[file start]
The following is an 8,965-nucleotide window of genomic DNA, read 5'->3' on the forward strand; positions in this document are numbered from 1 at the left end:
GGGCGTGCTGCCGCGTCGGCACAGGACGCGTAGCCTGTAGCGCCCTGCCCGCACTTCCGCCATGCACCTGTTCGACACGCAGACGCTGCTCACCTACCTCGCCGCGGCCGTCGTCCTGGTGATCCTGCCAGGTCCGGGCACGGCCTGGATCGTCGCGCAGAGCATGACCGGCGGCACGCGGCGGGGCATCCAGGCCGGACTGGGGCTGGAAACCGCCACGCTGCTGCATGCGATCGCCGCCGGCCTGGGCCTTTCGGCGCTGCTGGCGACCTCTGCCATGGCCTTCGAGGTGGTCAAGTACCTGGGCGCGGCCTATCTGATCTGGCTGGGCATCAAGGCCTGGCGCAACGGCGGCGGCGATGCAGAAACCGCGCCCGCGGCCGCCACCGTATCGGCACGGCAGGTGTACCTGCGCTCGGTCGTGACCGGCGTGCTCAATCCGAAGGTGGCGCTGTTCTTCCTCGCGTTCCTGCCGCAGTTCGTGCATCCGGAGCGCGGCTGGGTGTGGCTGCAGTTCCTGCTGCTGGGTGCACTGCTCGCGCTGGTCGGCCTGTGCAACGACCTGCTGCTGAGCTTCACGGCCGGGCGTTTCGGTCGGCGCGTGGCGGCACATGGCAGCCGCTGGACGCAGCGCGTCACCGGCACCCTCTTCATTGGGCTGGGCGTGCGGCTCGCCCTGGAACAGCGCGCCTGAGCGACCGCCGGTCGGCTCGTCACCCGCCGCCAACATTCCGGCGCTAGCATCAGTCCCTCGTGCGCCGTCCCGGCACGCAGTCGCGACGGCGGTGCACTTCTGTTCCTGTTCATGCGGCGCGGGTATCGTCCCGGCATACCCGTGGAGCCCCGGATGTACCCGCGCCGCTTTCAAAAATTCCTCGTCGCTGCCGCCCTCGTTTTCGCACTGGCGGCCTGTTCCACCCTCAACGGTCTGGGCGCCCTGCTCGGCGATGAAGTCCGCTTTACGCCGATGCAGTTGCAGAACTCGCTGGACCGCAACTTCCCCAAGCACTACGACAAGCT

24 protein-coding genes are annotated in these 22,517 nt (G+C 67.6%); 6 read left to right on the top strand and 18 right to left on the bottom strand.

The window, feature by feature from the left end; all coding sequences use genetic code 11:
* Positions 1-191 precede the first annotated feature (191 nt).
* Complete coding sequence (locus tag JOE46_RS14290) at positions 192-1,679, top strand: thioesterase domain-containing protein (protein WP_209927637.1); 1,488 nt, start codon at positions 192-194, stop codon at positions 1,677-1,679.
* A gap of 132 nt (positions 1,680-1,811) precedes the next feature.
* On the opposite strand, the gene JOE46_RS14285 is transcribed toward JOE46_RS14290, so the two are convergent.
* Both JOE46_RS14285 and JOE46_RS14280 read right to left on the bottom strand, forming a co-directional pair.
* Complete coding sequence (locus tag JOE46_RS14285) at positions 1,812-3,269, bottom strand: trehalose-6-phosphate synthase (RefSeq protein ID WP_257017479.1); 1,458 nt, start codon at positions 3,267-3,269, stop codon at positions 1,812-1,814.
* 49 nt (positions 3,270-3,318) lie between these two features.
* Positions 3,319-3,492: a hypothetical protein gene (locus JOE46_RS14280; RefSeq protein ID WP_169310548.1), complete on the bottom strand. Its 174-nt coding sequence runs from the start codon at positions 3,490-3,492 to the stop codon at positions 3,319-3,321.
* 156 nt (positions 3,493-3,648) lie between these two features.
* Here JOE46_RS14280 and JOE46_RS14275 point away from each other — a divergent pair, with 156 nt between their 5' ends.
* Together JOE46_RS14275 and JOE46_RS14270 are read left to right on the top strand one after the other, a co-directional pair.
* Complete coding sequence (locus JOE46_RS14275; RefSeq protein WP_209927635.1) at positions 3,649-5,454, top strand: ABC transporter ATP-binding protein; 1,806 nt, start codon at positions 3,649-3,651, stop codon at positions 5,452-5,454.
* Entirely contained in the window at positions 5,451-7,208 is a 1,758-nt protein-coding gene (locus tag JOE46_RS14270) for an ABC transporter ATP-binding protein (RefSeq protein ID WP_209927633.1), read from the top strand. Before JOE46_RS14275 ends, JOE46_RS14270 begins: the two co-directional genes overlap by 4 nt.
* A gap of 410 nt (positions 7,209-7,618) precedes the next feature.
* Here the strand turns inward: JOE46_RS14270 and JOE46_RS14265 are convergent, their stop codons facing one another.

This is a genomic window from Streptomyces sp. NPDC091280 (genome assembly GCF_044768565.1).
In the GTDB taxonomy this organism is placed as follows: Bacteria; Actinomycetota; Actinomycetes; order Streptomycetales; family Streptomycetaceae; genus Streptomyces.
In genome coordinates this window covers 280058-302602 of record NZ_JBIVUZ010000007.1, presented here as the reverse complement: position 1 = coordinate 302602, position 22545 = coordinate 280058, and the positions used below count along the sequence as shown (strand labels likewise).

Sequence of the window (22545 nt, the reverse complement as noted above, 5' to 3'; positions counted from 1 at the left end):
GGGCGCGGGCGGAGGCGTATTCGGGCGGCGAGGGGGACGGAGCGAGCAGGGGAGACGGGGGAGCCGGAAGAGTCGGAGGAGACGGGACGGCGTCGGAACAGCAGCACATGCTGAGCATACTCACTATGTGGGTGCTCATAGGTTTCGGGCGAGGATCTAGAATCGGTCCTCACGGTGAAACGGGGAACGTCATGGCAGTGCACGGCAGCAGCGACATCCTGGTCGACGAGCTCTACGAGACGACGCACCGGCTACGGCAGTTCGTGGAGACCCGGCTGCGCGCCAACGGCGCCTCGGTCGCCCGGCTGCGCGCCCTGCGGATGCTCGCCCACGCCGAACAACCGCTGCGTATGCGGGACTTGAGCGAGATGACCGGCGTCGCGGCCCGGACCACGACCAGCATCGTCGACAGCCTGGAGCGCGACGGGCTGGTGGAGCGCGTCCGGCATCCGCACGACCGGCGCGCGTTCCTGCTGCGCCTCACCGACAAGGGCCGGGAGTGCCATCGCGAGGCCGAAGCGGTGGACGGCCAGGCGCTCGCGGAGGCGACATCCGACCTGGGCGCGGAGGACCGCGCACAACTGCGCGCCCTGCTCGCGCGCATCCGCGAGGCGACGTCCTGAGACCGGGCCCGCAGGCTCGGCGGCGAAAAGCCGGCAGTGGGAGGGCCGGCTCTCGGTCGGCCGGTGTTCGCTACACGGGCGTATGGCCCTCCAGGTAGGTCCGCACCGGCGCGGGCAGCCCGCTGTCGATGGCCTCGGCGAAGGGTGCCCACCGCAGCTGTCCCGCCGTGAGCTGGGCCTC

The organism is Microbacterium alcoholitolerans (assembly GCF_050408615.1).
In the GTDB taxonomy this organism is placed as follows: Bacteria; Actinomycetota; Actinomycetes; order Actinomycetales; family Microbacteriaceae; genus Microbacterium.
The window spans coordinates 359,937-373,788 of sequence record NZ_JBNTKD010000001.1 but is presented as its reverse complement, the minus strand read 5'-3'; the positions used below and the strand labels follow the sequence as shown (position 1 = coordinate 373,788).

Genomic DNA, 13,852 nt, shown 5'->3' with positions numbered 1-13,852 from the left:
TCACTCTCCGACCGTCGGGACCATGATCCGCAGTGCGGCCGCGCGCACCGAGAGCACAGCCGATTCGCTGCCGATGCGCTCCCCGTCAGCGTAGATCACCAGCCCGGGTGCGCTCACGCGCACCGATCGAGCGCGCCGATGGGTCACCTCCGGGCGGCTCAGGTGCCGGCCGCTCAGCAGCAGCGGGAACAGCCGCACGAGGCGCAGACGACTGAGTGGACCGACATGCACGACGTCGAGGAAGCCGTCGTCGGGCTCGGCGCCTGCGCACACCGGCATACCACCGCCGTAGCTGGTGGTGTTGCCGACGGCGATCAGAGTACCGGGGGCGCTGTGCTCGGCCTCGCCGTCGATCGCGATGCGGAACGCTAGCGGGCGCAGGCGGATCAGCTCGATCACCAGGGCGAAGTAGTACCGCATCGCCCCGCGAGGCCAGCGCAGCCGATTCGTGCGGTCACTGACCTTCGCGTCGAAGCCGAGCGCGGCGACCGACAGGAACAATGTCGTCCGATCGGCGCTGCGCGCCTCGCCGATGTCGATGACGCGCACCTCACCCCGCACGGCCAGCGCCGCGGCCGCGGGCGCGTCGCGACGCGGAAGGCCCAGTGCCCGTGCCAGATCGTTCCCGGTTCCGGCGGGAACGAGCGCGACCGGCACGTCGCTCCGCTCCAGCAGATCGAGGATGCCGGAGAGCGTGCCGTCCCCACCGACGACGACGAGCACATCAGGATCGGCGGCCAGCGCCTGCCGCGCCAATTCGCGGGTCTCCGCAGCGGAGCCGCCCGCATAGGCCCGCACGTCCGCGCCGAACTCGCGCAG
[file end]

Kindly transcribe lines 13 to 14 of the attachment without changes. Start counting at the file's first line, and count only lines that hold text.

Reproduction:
* 156 nt (positions 3,493-3,648) lie between these two features.
* Here JOE46_RS14280 and JOE46_RS14275 point away from each other — a divergent pair, with 156 nt between their 5' ends.